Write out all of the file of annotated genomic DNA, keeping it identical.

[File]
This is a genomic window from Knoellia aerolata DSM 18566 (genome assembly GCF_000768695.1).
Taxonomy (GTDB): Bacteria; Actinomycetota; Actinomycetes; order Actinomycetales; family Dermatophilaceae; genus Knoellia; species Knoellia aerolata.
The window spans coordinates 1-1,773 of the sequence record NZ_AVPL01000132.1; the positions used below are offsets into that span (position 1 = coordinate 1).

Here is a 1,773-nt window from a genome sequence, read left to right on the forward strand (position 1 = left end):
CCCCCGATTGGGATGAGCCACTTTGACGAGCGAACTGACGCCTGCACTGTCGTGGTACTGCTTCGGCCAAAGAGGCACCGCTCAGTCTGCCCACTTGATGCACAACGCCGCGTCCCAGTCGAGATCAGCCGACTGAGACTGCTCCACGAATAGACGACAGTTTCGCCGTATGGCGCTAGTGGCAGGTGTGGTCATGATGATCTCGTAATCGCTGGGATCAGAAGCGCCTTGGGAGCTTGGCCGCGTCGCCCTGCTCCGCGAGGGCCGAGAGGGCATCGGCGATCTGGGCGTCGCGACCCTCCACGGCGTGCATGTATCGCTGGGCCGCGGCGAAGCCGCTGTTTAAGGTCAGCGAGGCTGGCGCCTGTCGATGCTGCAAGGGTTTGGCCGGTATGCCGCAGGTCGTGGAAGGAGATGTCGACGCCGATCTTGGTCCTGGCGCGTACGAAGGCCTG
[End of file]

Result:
This is a genomic window from Knoellia aerolata DSM 18566 (genome assembly GCF_000768695.1).
Taxonomy (GTDB): Bacteria; Actinomycetota; Actinomycetes; order Actinomycetales; family Dermatophilaceae; genus Knoellia; species Knoellia aerolata.
The window spans coordinates 1-1,773 of the sequence record NZ_AVPL01000132.1; the positions used below are offsets into that span (position 1 = coordinate 1).

Here is a 1,773-nt window from a genome sequence, read left to right on the forward strand (position 1 = left end):
CCCCCGATTGGGATGAGCCACTTTGACGAGCGAACTGACGCCTGCACTGTCGTGGTACTGCTTCGGCCAAAGAGGCACCGCTCAGTCTGCCCACTTGATGCACAACGCCGCGTCCCAGTCGAGATCAGCCGACTGAGACTGCTCCACGAATAGACGACAGTTTCGCCGTATGGCGCTAGTGGCAGGTGTGGTCATGATGATCTCGTAATCGCTGGGATCAGAAGCGCCTTGGGAGCTTGGCCGCGTCGCCCTGCTCCGCGAGGGCCGAGAGGGCATCGGCGATCTGGGCGTCGCGACCCTCCACGGCGTGCATGTATCGCTGGGCCGCGGCGAAGCCGCTGTTTAAGGTCAGCGAGGCTGGCGCCTGTCGATGCTGCAAGGGTTTGGCCGGTATGCCGCAGGTCGTGGAAGGAGATGTCGACGCCGATCTTGGTCCTGGCGCGTACGAAGGCCTG